Sony Xperia XZ1 review: Can 3D image scanning sell a mid-range smartphone?
Sony's Xperia XZ1 brings 3D image scanning to smartphones, but is it worth your cash?
Smartphones are beginning to put a lot of faith in unique gimmicks in a frenzied effort to stand out from the crowd. Case in point: HTC's squeezy phone -- the U11 -- was equipped with pressure-sensitive sides for quick-launching applications. Remember it? No, we don't either.
But who can blame them? At a time where smartphones are essentially big rectangular slabs of metal and plastic, it's getting trickier for smartphone firms to stick out from the masses. Sony's new mid-range Xperia XZ1 joins this pack of showoffs, with a 3D-scanning feature unlike any other, but is it enough to get ahead?
Sony Xperia XZ1 review: What you need to know
The Xperia XZ1 is Sony's (slightly cheaper) alternative to its flagship XZ Premium. It's not quite as low-priced as its XZ1 Compact alternative, but with it comes a Full HD 5.2in display, 4GB of RAM and 64GB of onboard storage. There's a 19-megapixel camera on the back, which supports 3D scanning (more on that later), and it runs Android 8 Oreo out of the box.
Sony Xperia XZ1 review: Price and competition
Like we said, the Xperia XZ1 is only marginally cheaper than its flagship counterpart. At a wallet-shaking 600, the XZ1 isn't quite the mid-range tour de force we were hoping for.
At that price, Sony's XZ1 dips its toes dangerously into flagship territory, coming up against the Samsung Galaxy S8 (now 510), Sony's Xperia XZ Premium (624) and Google's Pixel (599). Pick up the similarly equipped OnePlus 5 (449) or Nokia 8 (499) and you'll save yourself at least 100, too.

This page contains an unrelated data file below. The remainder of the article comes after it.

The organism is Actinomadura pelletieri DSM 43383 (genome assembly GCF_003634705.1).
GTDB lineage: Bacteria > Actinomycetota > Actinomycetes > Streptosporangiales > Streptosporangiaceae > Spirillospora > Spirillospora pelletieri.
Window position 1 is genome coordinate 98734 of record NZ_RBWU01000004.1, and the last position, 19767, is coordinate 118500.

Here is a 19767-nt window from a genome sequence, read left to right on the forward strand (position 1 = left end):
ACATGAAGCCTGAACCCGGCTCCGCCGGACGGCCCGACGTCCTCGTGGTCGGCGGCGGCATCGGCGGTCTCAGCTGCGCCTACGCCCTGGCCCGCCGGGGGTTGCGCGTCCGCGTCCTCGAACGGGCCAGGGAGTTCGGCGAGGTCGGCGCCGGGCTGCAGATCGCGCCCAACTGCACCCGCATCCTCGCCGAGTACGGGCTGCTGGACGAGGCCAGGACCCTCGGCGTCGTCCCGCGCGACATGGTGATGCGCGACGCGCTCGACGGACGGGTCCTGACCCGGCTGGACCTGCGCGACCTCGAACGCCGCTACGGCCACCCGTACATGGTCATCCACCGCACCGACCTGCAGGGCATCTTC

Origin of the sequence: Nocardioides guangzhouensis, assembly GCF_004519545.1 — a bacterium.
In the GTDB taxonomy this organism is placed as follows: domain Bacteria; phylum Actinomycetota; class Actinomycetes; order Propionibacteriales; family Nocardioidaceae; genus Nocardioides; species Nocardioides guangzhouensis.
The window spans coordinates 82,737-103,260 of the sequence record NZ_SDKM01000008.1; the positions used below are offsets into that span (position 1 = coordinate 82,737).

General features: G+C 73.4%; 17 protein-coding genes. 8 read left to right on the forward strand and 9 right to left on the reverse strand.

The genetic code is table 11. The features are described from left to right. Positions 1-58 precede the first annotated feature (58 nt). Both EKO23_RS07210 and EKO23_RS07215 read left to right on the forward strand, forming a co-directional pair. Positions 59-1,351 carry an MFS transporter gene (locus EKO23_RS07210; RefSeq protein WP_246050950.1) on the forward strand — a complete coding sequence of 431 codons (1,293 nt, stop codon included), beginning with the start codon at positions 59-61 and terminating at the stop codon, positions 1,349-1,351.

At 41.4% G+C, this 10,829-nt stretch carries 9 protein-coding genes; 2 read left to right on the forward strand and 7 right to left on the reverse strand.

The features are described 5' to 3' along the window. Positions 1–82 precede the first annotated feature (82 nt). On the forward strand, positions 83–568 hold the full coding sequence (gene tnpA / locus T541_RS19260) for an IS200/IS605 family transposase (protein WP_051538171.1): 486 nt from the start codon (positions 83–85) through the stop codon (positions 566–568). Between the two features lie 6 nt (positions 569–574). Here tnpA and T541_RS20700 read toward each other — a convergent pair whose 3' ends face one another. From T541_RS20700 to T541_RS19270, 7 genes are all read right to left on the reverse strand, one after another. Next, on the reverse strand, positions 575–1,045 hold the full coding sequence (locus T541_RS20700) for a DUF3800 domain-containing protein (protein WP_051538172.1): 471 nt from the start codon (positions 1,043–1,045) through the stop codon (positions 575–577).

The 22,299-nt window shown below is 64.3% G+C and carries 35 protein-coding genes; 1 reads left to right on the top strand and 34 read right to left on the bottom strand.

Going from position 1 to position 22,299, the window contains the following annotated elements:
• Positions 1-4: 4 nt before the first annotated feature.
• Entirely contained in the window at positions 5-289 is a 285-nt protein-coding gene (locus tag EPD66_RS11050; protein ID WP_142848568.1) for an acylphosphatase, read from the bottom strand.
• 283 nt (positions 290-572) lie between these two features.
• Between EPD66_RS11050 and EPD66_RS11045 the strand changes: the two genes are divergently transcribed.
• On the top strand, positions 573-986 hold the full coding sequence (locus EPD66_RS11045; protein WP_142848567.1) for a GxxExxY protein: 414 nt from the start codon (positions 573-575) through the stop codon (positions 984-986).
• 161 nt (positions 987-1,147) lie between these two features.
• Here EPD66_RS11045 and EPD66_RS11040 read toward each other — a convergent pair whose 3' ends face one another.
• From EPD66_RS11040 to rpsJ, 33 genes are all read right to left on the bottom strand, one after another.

Sony Xperia XZ1 review: Design
Sony's XZ1 is a familiar device to hold, feeling just like Sony's XZ Premium, with one crucial exception: it's a tad chunkier than its flagship alternative. At 7.4mm thick and weighing in at 155g, this is a handset that could do with shedding a few pounds.
That's not to say it's a monster of a phone to look at. Far from it, in fact -- the XZ1's square lump of metal is typical high-end smartphone fare, with the usual diamond chamfered edging -- a common feature these days -- complete with rounded sides. Sure, Sony could have deviated from the norm, but the XZ1 is still a swish-looking phone.
On the top edge you'll find a 3.5mm headphone jack (take that Apple!) and on the bottom is the solitary USB Type-C port for charging and faster data transfer. On the right-hand side, you'll find the XZ1's most useful feature: a power button that does double-duties as a fingerprint reader for added security.
Sony Xperia XZ1 review: Display
Unbox the XZ1 and the first thing you'll notice is the 5.2in, 1,920 x 1,080 display on its front. This isn't the non-HD screen of its cheaper XZ1 Compact counterpart, no siree, there's a pixel density of 424 pixels per inch -- and it's a decent display at that.
Given the bog-standard Full HD resolution -- especially for a 600 phone -- you'd think the XZ1 is rocking a pretty bland display, but that's not the case. The screen is gorgeous, especially on the "professional" display mode, covering 99.6% of the sRGB colour gamut. Colours are accurate across the spectrum, with an average Delta E of 1.39 (anything less than 1.5 is perfect).
The Xperia XZ1's display is bright at 538cd/m2 and its contrast ratio is great, too, at 1,116:1. Viewing everything from movies to pictures look phenomenal on this screen, no question.
Sony Xperia XZ1 review: Performance and battery life
Internally, the XZ1 is powered by an octa-core Snapdragon 835 chip, the same processor found in the XZ Premium and Samsung's fresh-faced Galaxy Note 8. Pair that with 4GB of RAM, 64GB of onboard storage and Android 8 Oreo straight out of the box, and the XZ1 is generously well equipped.
And, as you can expect, the XZ1 shrugged off our suite of rigorous 4K benchmarks. Geekbench 4's multi- and single-core processing tests didn't pose much of a risk, with the Xperia XZ1 reaching 6,338 and 1,912 respectively. For comparison's sake, that doesn't deviate much from other Snapdragon 835-equipped handsets such as the OnePlus 5, Nokia 8 and Samsung's Galaxy S8 flagship.